EVERY Kiko Milano compact — and eyebrow pencil, lipstick, blush, etc. — is meant to create not just beauty, but to inspire confidence.
The Italian brand was launched in the Philippines in January, with a store opening in SM Mall of Asia. It went on to open stores at SM Megamall, and SM Grand Central, with more branches to open at SM North EDSA, SM San Lazaro, and Alabang Town Center later this year.
Simone Dominici, Kiko Milano’s Global CEO, was in the Philippines on June 8 to talk about the brand, and how well it fits here in the country. “A lot of people smiling. It’s quite a key characteristic, I realize,” he said about their Filipino customers during a lunch at Rockwell. “Walking in the mall, a lot of people joyful, dynamic, vibrant. Something which resonates with us a lot.”
In terms of market share, the brand is number one in Italy, number two in the Middle East, and number four in France, said Mr. Dominici. According to a company statement, Kiko Milano was recognized as the third fastest-growing manufacturer in the global beauty industry by Women’s Wear Daily (WWD) in New York in May, with a sales growth rate of 48% in 2022.
DUPES IN BEAUTY VALLEY?
The brand’s products are rumored on online platforms to be dupes for several more expensive brands — only a few products of Kiko Milano go beyond the P2,000 mark, while their alleged counterparts go for double or triple that price. “It was very important for us to reach all the populations, not only the affluent ones,” said Mr. Dominici of their pricing.
The brand was founded by the Percassi family in 1997 — the family holds the franchise for Zara in Italy, as well as the franchises for Starbucks, Nike, and Victoria’s Secret in Southern Europe. They thus used the same business model of Zara for their beauty products. “The intuition was to launch the Zara of beauty: democratize high quality,” said Mr. Dominici.
They are able to do this by situating themselves in the “Beauty Valley” of Italy, an informal term for the cosmetic factories situated right outside Milan. “These are producers who [make] 50% of the globe’s makeup and cosmetics. All the French brands, and the indie brands, without mentioning anybody… they source from the Beauty Valley. By being in the heart of the Beauty Valley, we are able to engage with the suppliers faster than anyone else. We talk with them at lunch,” Mr. Dominici said. “We have the opportunity to come before the others with innovation, and having more affordable (prices) because we negotiate better with the suppliers,” he continued. “We pass all this advantage to the customers.”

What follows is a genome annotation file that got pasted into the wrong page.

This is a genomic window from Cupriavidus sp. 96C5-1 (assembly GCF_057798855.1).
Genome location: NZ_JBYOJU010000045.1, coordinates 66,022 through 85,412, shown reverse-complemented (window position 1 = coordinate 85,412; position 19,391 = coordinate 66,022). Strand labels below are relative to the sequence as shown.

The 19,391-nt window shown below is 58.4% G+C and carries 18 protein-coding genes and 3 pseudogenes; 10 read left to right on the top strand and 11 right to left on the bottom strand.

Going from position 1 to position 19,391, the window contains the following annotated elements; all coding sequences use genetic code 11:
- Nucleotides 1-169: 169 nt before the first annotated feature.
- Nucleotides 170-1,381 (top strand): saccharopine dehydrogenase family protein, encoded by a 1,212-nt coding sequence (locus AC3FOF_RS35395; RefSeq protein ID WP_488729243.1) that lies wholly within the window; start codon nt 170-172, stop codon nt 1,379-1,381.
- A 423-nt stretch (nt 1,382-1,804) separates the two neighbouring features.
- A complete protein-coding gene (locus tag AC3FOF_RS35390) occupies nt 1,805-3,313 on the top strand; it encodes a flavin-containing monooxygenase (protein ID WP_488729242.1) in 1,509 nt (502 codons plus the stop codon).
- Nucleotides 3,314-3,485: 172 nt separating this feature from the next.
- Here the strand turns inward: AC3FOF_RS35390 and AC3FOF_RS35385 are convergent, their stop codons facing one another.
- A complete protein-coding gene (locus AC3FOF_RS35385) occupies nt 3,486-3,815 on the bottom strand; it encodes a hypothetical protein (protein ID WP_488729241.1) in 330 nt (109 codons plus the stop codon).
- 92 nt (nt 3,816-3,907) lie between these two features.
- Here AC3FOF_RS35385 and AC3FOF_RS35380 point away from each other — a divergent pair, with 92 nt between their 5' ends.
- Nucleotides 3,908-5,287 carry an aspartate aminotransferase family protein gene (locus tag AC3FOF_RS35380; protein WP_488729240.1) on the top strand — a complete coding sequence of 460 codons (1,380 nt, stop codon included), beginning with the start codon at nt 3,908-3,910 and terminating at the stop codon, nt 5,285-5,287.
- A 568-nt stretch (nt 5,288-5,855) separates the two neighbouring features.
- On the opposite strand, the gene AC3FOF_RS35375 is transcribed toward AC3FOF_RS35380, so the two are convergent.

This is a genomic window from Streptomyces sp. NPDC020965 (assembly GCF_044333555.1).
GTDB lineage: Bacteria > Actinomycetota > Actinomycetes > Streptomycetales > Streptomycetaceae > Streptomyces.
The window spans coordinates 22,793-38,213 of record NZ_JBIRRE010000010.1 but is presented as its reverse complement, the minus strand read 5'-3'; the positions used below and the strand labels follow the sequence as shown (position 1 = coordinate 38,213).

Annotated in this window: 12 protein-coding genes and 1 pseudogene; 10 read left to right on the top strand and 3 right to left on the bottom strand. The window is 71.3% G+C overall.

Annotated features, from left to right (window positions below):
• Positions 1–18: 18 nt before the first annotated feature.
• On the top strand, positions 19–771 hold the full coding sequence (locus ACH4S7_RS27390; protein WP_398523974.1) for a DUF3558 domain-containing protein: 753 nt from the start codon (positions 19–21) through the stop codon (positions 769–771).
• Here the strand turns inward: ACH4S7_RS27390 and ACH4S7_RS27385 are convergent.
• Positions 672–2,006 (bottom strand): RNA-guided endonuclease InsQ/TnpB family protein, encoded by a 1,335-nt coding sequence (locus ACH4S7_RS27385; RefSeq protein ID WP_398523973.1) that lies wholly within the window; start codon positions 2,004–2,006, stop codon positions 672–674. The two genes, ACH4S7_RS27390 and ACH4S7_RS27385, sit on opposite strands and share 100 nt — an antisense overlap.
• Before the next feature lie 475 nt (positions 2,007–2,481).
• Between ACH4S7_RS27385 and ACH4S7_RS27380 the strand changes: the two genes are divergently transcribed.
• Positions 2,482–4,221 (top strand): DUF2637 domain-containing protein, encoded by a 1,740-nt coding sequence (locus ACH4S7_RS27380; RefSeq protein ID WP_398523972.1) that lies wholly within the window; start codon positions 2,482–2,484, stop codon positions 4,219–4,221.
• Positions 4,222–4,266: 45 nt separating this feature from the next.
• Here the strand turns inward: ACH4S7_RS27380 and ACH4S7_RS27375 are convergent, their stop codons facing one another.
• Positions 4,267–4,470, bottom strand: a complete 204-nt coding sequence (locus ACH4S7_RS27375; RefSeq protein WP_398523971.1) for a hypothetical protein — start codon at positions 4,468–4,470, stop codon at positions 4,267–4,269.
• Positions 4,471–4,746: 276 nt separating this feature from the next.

Addressing the rumors of being more affordable dupes for high-end brands, he says, “I cannot tell you anything, but a lot of the high-priced brands are produced in the same factories as where we produce.”
The Milano branding is prominent in the makeup (the name came from the fiancée of one of the Percassi sons) which led to the question: How important beauty is for the Italians? To answer this, Mr. Dominici went back to the Dark Ages of European history: a time of wars, conflict, a general lack of learning, and the Black Plague. “This uncertainty normally brings ambiguity to the people. The Italians demonstrated how to convert ambiguity into harmony. Then the Rennaissance period came, in which all the famous Italian painters and artists came,” he said. “This tells a lot about Italians. We are very complex at the core, a mix of different elements, very refined in execution in everything we do. We curate our look always,” he says. “When you’re six years old, you look at yourself in the mirror before going out.”
It’s not vanity that drives them, but self-confidence. “We don’t gain confidence on how people perceive us. We gain confidence from how we feel inside. When you feel more confident, you feel more beautiful.”
This then translates into the products: all 2,000 and more of the items they sell, ranging from skincare to makeup.
“The dream is that we want to ignite confidence into people and enrich their lives. We believe that people with better self-esteem, they are better contributors to the community where they live,” he said. “When you feel more confident, you behave better.”
BusinessWorld tried Kiko Milano’s idiot-proof Eyebrow Sculpt Automatic Pencil, with a chiseled pencil (that mimics the hair strands on eyebrows) at one end, and a brow brush on the other. We did find ourselves smiling at the mirror, seeing how easy it was to fake full eyebrows, and it became the first step to a pleasant day. That’s a pretty high-minded goal for makeup, but Mr. Dominici corrects us. “We are not selling beauty. We inspire confidence.” — Joseph L. Garcia